Holly Foley calls for more research into the necessary PPE required in dental practices for both dental staff and the patients.
Dentists across the UK are currently choosing from the array of available personal protective equipment (PPE). All whilst the country remains on amber alert within the COVID-19 pandemic.
Each nation has its own dynamic PPE guidelines, drawn up by their different public health organisations whilst following the latest evidence from SAGE.
Donning and doffing joins dentistry’s regular daily vocabulary. Much like social-distancing, furlough, SOPS, lockdown and dare I mention the dreaded F word – fallow time!
The choice to offer aerosol generating procedure (AGP) treatments and ‘donning’ the intense enhanced PPE comes with mixed feelings. Feelings of relief to finally put down the phone and help our patients. Accompanied by a nervous sense of risk and possible exposure to coronavirus from patients and across the dental team.
Non-AGP PPE is the norm within the profession. We are familiar with it and comfortable delivering care to our patients. Whilst other healthcare professionals struggle with a visor and face mask.
We are trying to accommodate our loupes and maintain normal body temperature as we struggle into full gowns, aprons, visors and FFP2/3 for an eight to 10-hour working day.
Particularly as Denning et al (2020) recently identified that donning enhanced PPE has the potential to restrict the standards to provide high-quality patient care.
The decision of what PPE suits your practice, providing it follows national guidelines, is a personal choice.
Having spent a few hours in an uncomfortable FFP3 mask, I opted for the PAPR suit. It feels like air conditioning on your face, which the patients can now clearly see. This is great for your make-up, but you look like you have just stepped out of something from Alien.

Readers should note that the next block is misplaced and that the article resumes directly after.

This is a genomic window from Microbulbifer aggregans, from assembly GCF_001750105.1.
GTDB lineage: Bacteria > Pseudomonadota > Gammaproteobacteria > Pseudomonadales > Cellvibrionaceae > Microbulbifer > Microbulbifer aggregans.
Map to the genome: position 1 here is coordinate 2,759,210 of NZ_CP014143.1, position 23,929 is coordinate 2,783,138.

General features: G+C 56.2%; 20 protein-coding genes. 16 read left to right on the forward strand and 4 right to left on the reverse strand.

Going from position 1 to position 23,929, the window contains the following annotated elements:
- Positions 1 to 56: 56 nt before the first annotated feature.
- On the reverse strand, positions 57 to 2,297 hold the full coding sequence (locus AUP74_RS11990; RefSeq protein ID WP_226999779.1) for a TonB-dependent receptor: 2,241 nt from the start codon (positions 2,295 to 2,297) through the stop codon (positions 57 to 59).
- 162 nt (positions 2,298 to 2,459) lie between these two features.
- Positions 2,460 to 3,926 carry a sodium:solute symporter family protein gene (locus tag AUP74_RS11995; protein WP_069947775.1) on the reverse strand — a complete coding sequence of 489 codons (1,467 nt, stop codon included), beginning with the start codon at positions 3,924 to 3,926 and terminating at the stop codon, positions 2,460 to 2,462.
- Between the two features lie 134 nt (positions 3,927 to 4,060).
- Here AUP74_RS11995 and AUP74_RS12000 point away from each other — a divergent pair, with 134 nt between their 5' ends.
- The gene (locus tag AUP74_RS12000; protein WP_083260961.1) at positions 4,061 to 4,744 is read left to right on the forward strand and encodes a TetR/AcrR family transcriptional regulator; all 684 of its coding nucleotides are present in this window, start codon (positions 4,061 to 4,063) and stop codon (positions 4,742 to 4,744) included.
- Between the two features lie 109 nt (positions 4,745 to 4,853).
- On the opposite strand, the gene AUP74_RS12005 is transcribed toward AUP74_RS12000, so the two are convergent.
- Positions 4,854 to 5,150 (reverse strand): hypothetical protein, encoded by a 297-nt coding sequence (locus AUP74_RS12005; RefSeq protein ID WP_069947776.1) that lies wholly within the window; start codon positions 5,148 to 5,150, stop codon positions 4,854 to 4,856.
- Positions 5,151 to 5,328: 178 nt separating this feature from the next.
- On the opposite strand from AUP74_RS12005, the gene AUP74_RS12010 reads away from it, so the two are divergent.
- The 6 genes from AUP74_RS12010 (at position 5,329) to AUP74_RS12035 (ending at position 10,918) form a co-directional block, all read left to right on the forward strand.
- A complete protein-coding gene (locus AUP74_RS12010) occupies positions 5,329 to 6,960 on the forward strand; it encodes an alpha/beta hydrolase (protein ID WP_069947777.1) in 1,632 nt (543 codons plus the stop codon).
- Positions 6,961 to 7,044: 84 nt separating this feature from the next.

However, the pressure on your head holding the hood is really tiring and very daunting to paediatric and anxious patients. This results in clinicians utilising social media to forewarn patients of our new attire.
Another choice is whether to use single use or reusable gowns. The decision to increase the clinical waste or have an outlay of installing a practice washing machine is a new decision as well.
Factoring in the clinical waste, which is increasing exponentially, goes against the NHS advice of reducing individuals and hospitals carbon footprint (Bardolia, 2019). Alongside the government’s Carbon Plan (2015) aiming for a zero-waste economy.
Following the COVID-19 outbreak, the ethos of promoting a future-sustainable NHS, appears lost in translation.
Financial implications of the PPE are astronomical in comparison to pre COVID PPE. A box of surgical face masks has quadrupled as companies monopolise and we fight beauticians, hairdressers and the general public in procurement.
‘Donning’ new enhanced PPE for each patient has practice owners cringing, as we dispose of multiple single-use mop heads after every appointment.
Some NHS practices will continue with their NHS contract payments. Nevertheless, this new outlay is not accounted for. There are additional costs to private practices who face missed revenue, as they struggle to deliver prudent patient healthcare.
The release of the Cochrane review by Verbeek et al (2020), and the update was very informative and indicated current global PPE practice.
However, the evidence was limited in relation to dentistry. There was a lack of dental studies for consideration.
The evidence highlighting that covering more parts of the body leads to better protection was minimal. But it comes at the cost of more difficult donning or doffing and less user comfort.
The importance of PPE and the need for more evidence-based research is urgently required to support UK dentist’s decision making. The sooner the better.
The jury is still out; but our working constraints remain.
COVID-19 hit in January 2020. Seven months on, the future of PPE is far from over.
With students and DFTs set to start in September 2020, the SDCEP is yet to release fallow time research. The race for practice owners is on to juggle fit testing and the choice of when and how to offer patients AGP treatments.
It remains challenging and the responsibility for both patients’ and dental professionals’ safety looms large in general dental practice.
Bardolia P (2019). The environmental impact of dentistry. British Dent Journal, 226(9): 634
Denning DW, Ucer C, Kilcoyne T and Rees E (2020) Can combined triage and SARS-CoV-2 testing allow for a safe return to routine dentistry? Dentistry 26(11): 26-8
Verbeek JH, Rajamaki B, Ijaz S, Sauni R, Toomey E, Blackwood B, Tikka C, Ruotsalainen JH, Kilinc Balci FS (2020). Personal protective equipment for preventing highly infectious diseases due to exposure to contaminated body fluids in healthcare staff. Cochrane Database of Systematic Reviews Issue 5